This is because browsers usually block window.open unless the user interacted with an element for security reasons. I am not sure why it did work via Selenium before.

Here is an approach that will insert a link into the page, and have Selenium click it:

path = "/your/path/here"
id = "helper_#{SecureRandom.hex(8)}"
execute_script <<-JAVASCRIPT
  ...

CSS: Select elements that contain another selector

CSS4 comes with :has. E.g. h1:has(b) would select all <h1> tags that contain a <b> tag.

This is implemented in no browser but the jQuery query engine already supports it as a custom extension.

Spreewald: Click on an element with a CSS selector

Spreewald 1.4.0 comes with this step:

When I click on the element ".sidebar"

We recommend to define a selector_for method in features/support/selectors.rb so you can refer to the selector in plain English:

When I click on the element for the sidebar

Spreewald: Check that a CSS selector is present on the current page

Spreewald 1.3.0 comes with these steps:

Then I should see an element ".panel"
Then I should not see an element ".sidebar"
Then I should see an element ".twitter-timeline"

We recommend to define a selector_for method in features/support/selectors.rb so you can refer to the selector in plain English:

Then I should see an element for a panel
Then I should not see an element for the sidebar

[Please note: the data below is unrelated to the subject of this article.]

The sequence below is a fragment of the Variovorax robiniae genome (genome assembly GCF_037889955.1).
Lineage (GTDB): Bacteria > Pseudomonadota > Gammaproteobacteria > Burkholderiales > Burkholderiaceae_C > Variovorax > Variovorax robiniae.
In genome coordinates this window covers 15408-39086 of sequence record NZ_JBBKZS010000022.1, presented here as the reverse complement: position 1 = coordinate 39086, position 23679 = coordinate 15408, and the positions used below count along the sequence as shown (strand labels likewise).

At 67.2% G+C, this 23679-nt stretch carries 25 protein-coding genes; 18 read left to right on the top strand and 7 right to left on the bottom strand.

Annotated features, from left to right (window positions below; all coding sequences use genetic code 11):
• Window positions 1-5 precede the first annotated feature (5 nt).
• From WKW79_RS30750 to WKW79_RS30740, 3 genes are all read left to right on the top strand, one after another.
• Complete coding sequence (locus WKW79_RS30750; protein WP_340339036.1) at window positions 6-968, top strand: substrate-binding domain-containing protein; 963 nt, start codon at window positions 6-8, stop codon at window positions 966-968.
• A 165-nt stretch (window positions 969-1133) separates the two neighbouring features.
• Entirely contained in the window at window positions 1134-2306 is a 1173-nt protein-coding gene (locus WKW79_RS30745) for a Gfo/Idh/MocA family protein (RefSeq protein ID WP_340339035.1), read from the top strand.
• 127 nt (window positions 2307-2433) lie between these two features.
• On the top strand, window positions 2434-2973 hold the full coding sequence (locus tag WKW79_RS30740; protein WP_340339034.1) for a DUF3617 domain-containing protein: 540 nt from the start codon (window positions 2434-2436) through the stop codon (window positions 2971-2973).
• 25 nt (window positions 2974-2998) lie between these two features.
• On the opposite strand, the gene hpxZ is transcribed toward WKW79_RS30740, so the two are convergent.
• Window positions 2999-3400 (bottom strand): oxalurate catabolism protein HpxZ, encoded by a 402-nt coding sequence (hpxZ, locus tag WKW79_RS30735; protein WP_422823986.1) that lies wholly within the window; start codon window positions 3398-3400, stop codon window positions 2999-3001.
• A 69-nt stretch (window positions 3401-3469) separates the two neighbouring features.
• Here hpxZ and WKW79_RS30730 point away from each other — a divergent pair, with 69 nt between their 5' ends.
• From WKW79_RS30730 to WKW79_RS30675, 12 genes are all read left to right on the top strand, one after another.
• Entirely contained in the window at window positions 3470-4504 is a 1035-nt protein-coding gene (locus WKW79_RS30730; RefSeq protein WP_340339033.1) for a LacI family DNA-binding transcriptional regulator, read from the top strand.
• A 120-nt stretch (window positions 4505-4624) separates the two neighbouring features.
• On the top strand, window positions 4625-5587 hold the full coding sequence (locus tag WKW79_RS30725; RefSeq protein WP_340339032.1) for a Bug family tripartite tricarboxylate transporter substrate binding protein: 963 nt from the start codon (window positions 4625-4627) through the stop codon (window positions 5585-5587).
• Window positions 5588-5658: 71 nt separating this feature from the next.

Then I should see an element for the Twitter timeline
Linked content

CSS Fontstack: An overview of web/web safe font support

Web safe fonts are fonts that are pre-installed by many operating systems. While not all systems have the same fonts installed, you can use a web safe font stack to choose several fonts that look similar, and are installed on the various systems that you want to support. If you want to use fonts other than ones pre-installed, as of CSS3, you can use Web Fonts.

If you need to install any of the widely-supported fonts listed there, you'll probably find them at www.fontpalace.com.

Linked content

Bootstrap 4 is coming

What's new

  • Moved from Less to Sass. Bootstrap now compiles faster than ever thanks to Libsass, and we join an increasingly large community of Sass developers.
  • Improved grid system. We’ve added a new grid tier to better target mobile devices and completely overhauled our semantic mixins.
    Opt-in flexbox support is here. The future is now—switch a boolean variable and recompile your CSS to take advantage of a flexbox-based grid system and components.
  • Dropped wells, thumbnails, and panels for cards. Cards are a brand new co…
Linked content

Creating spheres with CSS

Using the CSS border-radius property, we can create rounded shapes and circles. Add some gradients and they become spheres. Let’s try that, and add some animation to bring them to life.